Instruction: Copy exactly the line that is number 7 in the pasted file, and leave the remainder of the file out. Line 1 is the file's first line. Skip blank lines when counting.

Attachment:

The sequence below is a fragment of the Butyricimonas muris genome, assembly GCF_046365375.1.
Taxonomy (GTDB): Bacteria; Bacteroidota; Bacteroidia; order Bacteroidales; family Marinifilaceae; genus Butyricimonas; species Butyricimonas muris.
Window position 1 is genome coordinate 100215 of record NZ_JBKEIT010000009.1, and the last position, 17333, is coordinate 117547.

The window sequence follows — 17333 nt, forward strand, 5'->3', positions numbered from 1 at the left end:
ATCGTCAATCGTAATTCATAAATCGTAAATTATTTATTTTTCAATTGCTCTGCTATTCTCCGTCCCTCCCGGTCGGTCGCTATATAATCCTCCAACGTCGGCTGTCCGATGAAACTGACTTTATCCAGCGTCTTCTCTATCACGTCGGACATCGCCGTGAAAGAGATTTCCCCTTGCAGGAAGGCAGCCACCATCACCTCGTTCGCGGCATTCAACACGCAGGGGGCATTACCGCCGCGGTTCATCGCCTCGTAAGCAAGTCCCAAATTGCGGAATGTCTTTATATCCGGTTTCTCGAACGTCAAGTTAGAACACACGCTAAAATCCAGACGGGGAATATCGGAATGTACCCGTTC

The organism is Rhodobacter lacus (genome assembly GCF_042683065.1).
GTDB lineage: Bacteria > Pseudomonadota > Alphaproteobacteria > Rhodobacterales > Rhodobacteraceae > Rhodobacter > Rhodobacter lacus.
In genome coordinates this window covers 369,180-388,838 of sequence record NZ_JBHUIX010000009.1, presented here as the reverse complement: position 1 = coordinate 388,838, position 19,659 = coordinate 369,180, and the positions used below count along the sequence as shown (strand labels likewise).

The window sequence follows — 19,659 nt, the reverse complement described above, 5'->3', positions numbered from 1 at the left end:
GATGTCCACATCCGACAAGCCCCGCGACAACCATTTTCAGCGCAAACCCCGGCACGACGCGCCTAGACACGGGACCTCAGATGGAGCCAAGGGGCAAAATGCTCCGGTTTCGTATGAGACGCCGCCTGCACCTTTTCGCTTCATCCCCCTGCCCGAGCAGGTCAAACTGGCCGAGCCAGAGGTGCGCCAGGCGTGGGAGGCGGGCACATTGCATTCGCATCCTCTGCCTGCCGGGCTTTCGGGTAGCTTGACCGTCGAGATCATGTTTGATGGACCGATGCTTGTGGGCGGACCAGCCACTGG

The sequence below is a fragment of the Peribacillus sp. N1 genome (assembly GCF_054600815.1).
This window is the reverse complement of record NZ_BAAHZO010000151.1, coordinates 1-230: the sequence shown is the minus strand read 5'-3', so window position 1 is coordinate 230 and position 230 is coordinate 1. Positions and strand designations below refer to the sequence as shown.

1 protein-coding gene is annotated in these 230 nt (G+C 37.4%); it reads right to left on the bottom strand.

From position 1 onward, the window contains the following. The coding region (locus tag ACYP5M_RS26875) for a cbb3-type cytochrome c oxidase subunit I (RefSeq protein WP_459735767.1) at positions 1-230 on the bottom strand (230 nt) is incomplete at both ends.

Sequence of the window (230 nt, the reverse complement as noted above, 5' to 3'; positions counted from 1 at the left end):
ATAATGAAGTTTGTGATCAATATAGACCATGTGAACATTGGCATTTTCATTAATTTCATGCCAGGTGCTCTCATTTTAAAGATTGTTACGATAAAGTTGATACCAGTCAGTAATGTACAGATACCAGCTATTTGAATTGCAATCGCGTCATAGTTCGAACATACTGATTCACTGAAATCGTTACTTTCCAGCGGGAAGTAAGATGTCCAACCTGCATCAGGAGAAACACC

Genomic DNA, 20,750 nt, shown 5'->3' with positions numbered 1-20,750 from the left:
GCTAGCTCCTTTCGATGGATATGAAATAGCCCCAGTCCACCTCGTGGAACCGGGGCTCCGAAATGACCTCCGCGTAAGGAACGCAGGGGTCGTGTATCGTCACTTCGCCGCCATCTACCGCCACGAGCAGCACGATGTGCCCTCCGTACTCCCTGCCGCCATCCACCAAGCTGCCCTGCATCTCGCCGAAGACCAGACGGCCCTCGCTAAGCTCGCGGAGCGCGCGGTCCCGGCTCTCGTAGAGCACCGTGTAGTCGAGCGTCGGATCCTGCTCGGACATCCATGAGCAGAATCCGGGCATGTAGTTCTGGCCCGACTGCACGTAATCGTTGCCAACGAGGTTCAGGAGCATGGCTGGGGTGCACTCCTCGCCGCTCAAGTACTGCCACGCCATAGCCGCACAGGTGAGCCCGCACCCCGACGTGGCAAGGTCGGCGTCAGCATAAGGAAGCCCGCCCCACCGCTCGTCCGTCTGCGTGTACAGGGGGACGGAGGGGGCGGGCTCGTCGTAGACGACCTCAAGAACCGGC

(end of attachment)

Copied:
GTDB lineage: Bacteria > Pseudomonadota > Alphaproteobacteria > Rhodobacterales > Rhodobacteraceae > Rhodobacter > Rhodobacter lacus.